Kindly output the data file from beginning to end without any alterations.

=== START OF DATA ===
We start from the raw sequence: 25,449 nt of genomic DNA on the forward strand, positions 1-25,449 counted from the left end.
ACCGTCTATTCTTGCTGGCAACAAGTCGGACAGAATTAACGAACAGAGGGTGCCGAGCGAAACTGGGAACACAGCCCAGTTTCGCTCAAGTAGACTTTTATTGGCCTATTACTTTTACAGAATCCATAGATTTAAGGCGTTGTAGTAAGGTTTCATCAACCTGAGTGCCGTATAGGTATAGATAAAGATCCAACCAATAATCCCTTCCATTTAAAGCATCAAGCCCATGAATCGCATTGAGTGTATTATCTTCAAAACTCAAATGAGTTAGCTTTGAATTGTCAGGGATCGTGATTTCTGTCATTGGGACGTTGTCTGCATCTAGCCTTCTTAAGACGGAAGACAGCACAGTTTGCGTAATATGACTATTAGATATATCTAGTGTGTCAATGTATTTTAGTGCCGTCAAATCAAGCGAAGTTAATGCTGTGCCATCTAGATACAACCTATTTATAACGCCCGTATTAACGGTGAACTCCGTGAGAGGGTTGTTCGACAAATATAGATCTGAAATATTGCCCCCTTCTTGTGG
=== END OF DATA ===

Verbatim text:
We start from the raw sequence: 25,449 nt of genomic DNA on the forward strand, positions 1-25,449 counted from the left end.
ACCGTCTATTCTTGCTGGCAACAAGTCGGACAGAATTAACGAACAGAGGGTGCCGAGCGAAACTGGGAACACAGCCCAGTTTCGCTCAAGTAGACTTTTATTGGCCTATTACTTTTACAGAATCCATAGATTTAAGGCGTTGTAGTAAGGTTTCATCAACCTGAGTGCCGTATAGGTATAGATAAAGATCCAACCAATAATCCCTTCCATTTAAAGCATCAAGCCCATGAATCGCATTGAGTGTATTATCTTCAAAACTCAAATGAGTTAGCTTTGAATTGTCAGGGATCGTGATTTCTGTCATTGGGACGTTGTCTGCATCTAGCCTTCTTAAGACGGAAGACAGCACAGTTTGCGTAATATGACTATTAGATATATCTAGTGTGTCAATGTATTTTAGTGCCGTCAAATCAAGCGAAGTTAATGCTGTGCCATCTAGATACAACCTATTTATAACGCCCGTATTAACGGTGAACTCCGTGAGAGGGTTGTTCGACAAATATAGATCTGAAATATTGCCCCCTTCTTGTGG